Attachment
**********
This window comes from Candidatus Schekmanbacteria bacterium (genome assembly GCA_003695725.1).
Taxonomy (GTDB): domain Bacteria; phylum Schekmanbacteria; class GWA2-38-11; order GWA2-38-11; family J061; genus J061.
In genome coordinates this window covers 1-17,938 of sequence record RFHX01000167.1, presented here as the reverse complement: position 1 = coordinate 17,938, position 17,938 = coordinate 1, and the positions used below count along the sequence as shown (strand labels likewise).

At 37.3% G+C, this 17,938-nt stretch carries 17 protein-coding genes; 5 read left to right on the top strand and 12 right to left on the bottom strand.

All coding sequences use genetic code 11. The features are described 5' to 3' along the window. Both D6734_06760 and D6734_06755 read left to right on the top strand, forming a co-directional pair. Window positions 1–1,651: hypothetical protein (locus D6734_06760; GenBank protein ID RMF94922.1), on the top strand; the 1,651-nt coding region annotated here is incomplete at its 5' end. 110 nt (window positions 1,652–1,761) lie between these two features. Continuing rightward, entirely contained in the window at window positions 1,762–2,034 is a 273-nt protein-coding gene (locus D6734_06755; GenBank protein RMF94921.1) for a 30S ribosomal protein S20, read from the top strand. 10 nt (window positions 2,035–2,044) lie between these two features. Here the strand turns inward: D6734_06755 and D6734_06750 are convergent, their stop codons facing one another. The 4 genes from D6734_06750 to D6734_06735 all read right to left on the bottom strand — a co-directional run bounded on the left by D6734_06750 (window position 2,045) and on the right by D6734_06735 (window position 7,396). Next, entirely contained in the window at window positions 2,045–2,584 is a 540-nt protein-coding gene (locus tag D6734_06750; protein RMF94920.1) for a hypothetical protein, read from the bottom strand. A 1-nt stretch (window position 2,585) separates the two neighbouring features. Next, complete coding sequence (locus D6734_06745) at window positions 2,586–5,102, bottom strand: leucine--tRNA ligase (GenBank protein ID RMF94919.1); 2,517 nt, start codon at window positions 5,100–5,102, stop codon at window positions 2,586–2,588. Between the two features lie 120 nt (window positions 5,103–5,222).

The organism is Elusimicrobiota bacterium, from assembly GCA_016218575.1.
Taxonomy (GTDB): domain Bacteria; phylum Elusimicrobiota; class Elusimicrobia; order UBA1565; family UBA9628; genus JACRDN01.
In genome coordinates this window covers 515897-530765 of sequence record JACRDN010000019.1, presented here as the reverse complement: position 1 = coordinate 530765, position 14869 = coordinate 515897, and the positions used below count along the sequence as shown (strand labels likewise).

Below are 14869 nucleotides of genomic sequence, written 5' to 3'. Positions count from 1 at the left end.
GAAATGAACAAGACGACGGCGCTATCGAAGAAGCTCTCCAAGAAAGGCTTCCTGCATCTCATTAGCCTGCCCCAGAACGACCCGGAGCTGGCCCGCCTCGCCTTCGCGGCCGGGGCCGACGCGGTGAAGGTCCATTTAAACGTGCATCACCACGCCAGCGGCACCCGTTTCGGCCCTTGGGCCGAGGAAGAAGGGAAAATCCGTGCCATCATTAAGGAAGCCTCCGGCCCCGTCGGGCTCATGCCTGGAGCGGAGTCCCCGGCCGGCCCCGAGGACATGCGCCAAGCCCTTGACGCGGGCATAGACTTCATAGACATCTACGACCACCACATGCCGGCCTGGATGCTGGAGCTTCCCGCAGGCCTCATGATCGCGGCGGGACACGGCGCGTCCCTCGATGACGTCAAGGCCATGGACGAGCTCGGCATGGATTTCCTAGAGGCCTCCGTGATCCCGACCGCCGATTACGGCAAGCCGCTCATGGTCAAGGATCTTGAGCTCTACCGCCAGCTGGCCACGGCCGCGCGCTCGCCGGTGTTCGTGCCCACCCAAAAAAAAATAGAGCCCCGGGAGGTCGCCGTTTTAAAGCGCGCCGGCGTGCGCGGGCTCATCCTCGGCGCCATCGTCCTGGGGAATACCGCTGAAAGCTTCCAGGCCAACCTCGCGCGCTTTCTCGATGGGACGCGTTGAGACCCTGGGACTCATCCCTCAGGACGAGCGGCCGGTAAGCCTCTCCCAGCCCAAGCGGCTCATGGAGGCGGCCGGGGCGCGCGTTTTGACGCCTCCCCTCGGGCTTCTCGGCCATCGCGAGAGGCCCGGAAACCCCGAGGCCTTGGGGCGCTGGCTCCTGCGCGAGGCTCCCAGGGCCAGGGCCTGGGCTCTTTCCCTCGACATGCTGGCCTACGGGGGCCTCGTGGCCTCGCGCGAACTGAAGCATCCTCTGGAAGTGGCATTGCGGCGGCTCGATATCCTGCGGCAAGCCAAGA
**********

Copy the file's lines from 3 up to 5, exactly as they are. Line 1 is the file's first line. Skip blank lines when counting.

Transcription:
In genome coordinates this window covers 1-17,938 of sequence record RFHX01000167.1, presented here as the reverse complement: position 1 = coordinate 17,938, position 17,938 = coordinate 1, and the positions used below count along the sequence as shown (strand labels likewise).

At 37.3% G+C, this 17,938-nt stretch carries 17 protein-coding genes; 5 read left to right on the top strand and 12 right to left on the bottom strand.

All coding sequences use genetic code 11. The features are described 5' to 3' along the window. Both D6734_06760 and D6734_06755 read left to right on the top strand, forming a co-directional pair. Window positions 1–1,651: hypothetical protein (locus D6734_06760; GenBank protein ID RMF94922.1), on the top strand; the 1,651-nt coding region annotated here is incomplete at its 5' end. 110 nt (window positions 1,652–1,761) lie between these two features. Continuing rightward, entirely contained in the window at window positions 1,762–2,034 is a 273-nt protein-coding gene (locus D6734_06755; GenBank protein RMF94921.1) for a 30S ribosomal protein S20, read from the top strand. 10 nt (window positions 2,035–2,044) lie between these two features. Here the strand turns inward: D6734_06755 and D6734_06750 are convergent, their stop codons facing one another. The 4 genes from D6734_06750 to D6734_06735 all read right to left on the bottom strand — a co-directional run bounded on the left by D6734_06750 (window position 2,045) and on the right by D6734_06735 (window position 7,396). Next, entirely contained in the window at window positions 2,045–2,584 is a 540-nt protein-coding gene (locus tag D6734_06750; protein RMF94920.1) for a hypothetical protein, read from the bottom strand. A 1-nt stretch (window position 2,585) separates the two neighbouring features. Next, complete coding sequence (locus D6734_06745) at window positions 2,586–5,102, bottom strand: leucine--tRNA ligase (GenBank protein ID RMF94919.1); 2,517 nt, start codon at window positions 5,100–5,102, stop codon at window positions 2,586–2,588. Between the two features lie 120 nt (window positions 5,103–5,222).